THE LAST DITCH An Englishman returned after twenty years abroad blogs about liberty in Britain

Book Review: “How to survive the most critical five seconds of your life”, by Tim Larkin and Chris Ranck-Buhr

The late Mrs P was a rational pessimist. She used to say;

”Pessimists like me live a life full of pleasant surprises. Optimists like you live a life of unpleasant ones”

As I blundered around places in Eastern Europe whose dangers I didn’t even trouble to evaluate, she used to tell me off about it. I’m a big guy - 2 metres tall and 140kg - and though I’m gentle by nature and have no fighting experience it was always a fair bet potential predators would choose softer targets. So I never had a problem and used to pour scorn on her loving concerns. She used to say that such thoughtlessness would get me in trouble one day when the predators began to evaluate me as “big, yes, but old and slow.”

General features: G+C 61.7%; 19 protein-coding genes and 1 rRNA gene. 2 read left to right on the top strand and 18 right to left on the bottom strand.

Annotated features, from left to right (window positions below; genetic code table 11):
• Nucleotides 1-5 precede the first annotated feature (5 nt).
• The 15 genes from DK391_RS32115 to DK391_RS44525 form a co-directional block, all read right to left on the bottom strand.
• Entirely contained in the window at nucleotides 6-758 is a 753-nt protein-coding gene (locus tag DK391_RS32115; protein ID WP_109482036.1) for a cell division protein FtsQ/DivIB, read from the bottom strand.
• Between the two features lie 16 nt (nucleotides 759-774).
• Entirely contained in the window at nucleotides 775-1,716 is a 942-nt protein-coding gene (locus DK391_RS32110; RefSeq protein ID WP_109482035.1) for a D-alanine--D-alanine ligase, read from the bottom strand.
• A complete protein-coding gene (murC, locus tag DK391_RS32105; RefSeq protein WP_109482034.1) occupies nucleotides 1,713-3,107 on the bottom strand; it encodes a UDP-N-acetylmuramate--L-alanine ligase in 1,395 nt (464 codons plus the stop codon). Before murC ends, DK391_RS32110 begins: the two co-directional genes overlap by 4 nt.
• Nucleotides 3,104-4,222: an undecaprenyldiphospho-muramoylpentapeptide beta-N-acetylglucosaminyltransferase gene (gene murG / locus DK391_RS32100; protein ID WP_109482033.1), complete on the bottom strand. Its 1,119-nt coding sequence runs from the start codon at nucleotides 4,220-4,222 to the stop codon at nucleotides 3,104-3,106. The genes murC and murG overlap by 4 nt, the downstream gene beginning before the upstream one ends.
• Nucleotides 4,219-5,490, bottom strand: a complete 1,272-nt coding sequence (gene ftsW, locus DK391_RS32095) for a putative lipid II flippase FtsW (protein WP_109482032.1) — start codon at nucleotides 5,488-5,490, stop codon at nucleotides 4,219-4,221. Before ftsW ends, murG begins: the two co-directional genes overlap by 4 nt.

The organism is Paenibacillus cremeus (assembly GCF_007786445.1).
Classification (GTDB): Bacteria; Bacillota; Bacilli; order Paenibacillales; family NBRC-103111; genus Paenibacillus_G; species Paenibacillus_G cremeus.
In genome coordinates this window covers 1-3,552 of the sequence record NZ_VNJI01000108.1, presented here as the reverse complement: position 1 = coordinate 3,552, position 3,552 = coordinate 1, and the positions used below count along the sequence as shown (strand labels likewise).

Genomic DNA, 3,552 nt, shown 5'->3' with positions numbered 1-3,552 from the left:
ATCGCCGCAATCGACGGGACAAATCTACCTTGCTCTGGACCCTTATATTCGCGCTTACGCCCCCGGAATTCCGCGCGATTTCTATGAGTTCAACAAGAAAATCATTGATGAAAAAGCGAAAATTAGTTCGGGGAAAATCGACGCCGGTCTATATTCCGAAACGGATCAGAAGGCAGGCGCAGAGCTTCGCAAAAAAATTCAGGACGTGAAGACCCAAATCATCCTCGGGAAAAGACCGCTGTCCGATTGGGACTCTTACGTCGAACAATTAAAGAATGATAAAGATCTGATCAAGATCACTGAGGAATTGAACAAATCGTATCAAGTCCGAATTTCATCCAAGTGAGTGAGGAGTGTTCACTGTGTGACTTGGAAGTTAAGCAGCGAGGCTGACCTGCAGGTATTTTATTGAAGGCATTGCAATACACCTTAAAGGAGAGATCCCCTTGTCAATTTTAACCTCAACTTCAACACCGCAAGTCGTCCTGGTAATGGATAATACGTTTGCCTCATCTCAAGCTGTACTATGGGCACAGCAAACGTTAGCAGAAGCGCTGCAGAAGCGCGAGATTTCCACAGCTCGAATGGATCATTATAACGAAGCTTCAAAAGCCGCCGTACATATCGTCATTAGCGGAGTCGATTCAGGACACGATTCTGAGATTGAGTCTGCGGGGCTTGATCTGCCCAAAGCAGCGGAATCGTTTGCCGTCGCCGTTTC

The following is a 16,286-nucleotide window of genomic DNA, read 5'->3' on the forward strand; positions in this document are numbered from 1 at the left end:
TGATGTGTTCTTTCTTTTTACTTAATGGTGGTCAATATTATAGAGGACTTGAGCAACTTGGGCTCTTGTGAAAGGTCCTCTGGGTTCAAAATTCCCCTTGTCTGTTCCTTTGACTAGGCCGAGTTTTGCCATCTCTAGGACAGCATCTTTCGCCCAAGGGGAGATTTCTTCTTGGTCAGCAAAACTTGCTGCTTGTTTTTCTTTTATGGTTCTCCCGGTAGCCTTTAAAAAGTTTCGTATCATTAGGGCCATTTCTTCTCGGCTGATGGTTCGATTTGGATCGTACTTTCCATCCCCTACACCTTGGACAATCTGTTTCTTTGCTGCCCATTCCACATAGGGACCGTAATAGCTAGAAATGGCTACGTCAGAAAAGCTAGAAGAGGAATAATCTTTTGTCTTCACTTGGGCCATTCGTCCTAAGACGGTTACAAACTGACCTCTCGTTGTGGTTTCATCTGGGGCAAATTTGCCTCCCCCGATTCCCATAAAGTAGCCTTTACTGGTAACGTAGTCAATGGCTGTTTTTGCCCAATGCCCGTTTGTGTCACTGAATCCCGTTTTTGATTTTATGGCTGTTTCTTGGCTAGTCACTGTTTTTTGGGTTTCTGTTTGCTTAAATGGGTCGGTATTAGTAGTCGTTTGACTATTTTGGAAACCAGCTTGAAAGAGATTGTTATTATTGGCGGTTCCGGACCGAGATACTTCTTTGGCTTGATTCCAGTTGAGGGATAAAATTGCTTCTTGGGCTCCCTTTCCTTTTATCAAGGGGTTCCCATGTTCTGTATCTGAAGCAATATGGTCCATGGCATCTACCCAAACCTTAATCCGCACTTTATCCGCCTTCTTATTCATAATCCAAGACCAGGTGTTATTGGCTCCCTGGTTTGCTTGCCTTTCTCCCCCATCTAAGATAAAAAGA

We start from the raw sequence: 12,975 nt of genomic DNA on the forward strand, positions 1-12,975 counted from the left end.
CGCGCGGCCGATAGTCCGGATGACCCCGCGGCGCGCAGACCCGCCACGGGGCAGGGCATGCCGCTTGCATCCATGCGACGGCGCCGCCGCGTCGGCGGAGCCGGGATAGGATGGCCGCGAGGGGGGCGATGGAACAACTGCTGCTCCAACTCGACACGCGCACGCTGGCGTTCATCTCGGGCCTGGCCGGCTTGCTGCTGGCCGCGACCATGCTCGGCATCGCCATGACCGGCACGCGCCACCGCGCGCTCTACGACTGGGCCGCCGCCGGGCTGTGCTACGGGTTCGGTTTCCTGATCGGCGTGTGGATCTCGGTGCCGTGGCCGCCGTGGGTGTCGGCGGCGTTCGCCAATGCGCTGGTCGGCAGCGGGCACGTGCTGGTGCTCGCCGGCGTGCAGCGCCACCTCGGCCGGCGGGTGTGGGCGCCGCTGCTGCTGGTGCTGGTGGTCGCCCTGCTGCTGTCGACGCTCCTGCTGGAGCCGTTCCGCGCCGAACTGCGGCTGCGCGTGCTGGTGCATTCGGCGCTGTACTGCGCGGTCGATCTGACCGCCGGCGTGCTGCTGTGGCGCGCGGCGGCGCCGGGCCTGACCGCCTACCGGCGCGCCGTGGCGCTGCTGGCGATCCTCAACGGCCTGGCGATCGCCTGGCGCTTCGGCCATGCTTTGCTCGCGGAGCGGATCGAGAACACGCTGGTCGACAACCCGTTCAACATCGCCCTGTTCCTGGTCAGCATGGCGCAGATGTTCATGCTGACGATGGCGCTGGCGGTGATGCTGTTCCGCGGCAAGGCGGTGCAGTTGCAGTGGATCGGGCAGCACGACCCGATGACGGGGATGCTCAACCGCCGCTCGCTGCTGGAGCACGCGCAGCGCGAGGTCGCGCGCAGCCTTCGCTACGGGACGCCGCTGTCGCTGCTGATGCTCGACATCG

I remembered those warnings as I read interviews with dangerous criminals in the last book I reviewed. They took place in places I pass frequently as I wander around London taking photographs and otherwise enjoying my leisurely life — places I never considered dangerous. I also now subscribe to various local news services and to the Metropolitan Police’s OWL messaging service These also tend to give a darker picture than is apparent to my still-optimistic eyes.

In consequence, as I advance into my sixties, I have started to look around me nervously as I make my way home at night. I bought this book in response to that unaccustomed feeling and frankly it’s made things worse.